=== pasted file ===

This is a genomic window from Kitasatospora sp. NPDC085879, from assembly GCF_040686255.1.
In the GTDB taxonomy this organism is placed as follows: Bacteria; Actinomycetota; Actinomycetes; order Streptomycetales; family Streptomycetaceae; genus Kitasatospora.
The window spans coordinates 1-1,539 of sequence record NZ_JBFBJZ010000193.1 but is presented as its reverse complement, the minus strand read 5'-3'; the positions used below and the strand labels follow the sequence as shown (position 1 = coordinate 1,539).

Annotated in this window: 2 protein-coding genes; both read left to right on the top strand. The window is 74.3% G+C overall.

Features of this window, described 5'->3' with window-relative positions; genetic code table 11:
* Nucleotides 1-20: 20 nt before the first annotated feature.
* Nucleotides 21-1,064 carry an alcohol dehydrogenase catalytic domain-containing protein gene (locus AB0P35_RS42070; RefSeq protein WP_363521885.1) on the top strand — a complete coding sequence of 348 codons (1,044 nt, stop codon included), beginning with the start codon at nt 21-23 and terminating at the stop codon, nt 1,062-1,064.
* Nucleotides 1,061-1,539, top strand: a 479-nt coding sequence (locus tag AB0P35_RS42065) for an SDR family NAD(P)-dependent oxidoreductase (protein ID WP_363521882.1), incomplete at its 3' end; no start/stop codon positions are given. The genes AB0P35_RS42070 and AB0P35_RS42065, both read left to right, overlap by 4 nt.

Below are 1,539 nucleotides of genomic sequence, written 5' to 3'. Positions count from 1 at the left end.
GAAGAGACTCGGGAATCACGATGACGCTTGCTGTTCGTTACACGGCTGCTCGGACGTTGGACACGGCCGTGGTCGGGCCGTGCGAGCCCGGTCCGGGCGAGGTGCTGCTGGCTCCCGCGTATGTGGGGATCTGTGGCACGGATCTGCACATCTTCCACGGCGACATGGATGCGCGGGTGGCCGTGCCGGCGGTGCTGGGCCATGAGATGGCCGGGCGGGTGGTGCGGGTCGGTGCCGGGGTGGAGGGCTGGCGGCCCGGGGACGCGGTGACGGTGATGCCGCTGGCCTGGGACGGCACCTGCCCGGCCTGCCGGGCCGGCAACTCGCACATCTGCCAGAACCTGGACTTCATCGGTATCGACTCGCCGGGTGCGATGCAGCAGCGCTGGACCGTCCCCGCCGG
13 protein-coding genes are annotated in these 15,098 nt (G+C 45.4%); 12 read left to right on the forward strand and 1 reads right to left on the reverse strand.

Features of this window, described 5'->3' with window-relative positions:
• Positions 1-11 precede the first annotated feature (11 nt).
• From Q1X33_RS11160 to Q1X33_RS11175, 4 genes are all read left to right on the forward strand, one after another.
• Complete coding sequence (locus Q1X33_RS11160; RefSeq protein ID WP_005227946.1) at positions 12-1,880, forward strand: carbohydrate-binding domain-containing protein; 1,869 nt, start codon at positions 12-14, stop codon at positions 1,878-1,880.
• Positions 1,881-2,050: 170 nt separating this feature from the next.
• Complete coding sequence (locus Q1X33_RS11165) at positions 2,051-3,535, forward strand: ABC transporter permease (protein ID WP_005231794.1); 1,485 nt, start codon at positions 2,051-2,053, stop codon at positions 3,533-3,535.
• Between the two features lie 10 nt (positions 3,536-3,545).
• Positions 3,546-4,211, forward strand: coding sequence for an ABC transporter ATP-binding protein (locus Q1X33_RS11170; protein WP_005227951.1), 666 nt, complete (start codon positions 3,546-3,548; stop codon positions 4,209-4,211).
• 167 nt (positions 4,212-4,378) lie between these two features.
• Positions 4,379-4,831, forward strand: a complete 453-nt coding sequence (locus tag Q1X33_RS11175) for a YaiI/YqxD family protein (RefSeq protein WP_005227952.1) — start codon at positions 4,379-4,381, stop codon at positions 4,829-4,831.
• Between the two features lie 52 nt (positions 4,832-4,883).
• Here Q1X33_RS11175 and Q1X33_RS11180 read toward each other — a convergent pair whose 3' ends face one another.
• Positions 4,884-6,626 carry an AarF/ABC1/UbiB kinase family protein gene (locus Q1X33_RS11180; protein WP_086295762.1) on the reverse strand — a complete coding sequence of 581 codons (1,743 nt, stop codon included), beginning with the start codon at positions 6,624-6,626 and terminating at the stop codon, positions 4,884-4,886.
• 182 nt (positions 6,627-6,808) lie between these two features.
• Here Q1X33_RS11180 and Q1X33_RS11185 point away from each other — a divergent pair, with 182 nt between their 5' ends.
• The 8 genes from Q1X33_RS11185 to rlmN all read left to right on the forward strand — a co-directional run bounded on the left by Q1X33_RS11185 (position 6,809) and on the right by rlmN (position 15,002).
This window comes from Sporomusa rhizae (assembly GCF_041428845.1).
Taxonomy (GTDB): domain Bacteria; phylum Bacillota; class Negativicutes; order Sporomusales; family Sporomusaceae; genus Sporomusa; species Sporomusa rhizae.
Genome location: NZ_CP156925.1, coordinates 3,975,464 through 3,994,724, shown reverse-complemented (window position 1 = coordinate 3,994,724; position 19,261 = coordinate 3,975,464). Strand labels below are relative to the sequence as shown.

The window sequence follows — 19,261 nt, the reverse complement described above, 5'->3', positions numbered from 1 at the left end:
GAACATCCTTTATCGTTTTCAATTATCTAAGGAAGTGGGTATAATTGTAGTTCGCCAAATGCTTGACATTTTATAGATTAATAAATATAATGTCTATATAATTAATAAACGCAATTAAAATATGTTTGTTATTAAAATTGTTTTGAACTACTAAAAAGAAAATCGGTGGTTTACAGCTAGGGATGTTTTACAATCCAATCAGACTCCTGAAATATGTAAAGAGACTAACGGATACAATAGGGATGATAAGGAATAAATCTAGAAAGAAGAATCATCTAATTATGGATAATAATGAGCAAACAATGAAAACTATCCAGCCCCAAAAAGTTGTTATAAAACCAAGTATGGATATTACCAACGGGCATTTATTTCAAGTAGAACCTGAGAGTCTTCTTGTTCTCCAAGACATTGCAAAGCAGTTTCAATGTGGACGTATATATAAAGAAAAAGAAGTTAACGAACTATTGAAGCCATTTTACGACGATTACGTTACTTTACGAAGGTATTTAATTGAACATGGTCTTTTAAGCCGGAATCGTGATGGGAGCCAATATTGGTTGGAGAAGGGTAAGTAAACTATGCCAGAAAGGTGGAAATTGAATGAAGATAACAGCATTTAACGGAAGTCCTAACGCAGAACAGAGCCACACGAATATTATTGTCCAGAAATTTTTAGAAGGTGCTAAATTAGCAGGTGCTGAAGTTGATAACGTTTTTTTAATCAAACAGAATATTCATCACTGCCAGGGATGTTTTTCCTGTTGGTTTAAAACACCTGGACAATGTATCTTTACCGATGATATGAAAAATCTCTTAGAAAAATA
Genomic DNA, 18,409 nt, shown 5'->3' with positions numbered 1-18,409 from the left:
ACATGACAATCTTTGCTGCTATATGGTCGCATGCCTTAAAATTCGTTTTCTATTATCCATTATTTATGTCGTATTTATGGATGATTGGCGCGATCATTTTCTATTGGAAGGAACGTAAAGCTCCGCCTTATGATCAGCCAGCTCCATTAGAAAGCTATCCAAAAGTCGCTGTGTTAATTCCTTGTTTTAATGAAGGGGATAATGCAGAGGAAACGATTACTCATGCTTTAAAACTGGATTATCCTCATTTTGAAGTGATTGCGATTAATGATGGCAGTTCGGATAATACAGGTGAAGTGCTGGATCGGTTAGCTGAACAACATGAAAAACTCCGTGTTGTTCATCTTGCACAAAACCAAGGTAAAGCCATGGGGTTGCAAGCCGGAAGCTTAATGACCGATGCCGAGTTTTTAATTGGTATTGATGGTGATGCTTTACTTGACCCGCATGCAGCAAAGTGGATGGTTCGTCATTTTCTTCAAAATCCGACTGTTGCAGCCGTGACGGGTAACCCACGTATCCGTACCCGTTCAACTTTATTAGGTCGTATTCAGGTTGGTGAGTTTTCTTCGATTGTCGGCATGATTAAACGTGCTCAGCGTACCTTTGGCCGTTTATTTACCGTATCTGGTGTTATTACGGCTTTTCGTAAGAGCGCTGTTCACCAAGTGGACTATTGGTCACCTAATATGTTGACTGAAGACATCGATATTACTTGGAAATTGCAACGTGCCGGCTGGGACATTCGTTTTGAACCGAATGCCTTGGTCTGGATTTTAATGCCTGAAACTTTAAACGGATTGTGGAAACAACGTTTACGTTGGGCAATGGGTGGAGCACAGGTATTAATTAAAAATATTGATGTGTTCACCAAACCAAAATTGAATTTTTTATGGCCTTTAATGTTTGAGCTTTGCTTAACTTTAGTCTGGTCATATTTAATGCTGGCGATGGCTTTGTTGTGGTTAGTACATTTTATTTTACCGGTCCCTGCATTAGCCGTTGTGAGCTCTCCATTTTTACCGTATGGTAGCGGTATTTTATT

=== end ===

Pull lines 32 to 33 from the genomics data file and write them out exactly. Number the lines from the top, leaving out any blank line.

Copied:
GAACATCCTTTATCGTTTTCAATTATCTAAGGAAGTGGGTATAATTGTAGTTCGCCAAATGCTTGACATTTTATAGATTAATAAATATAATGTCTATATAATTAATAAACGCAATTAAAATATGTTTGTTATTAAAATTGTTTTGAACTACTAAAAAGAAAATCGGTGGTTTACAGCTAGGGATGTTTTACAATCCAATCAGACTCCTGAAATATGTAAAGAGACTAACGGATACAATAGGGATGATAAGGAATAAATCTAGAAAGAAGAATCATCTAATTATGGATAATAATGAGCAAACAATGAAAACTATCCAGCCCCAAAAAGTTGTTATAAAACCAAGTATGGATATTACCAACGGGCATTTATTTCAAGTAGAACCTGAGAGTCTTCTTGTTCTCCAAGACATTGCAAAGCAGTTTCAATGTGGACGTATATATAAAGAAAAAGAAGTTAACGAACTATTGAAGCCATTTTACGACGATTACGTTACTTTACGAAGGTATTTAATTGAACATGGTCTTTTAAGCCGGAATCGTGATGGGAGCCAATATTGGTTGGAGAAGGGTAAGTAAACTATGCCAGAAAGGTGGAAATTGAATGAAGATAACAGCATTTAACGGAAGTCCTAACGCAGAACAGAGCCACACGAATATTATTGTCCAGAAATTTTTAGAAGGTGCTAAATTAGCAGGTGCTGAAGTTGATAACGTTTTTTTAATCAAACAGAATATTCATCACTGCCAGGGATGTTTTTCCTGTTGGTTTAAAACACCTGGACAATGTATCTTTACCGATGATATGAAAAATCTCTTAGAAAAATA
Genomic DNA, 18,409 nt, shown 5'->3' with positions numbered 1-18,409 from the left: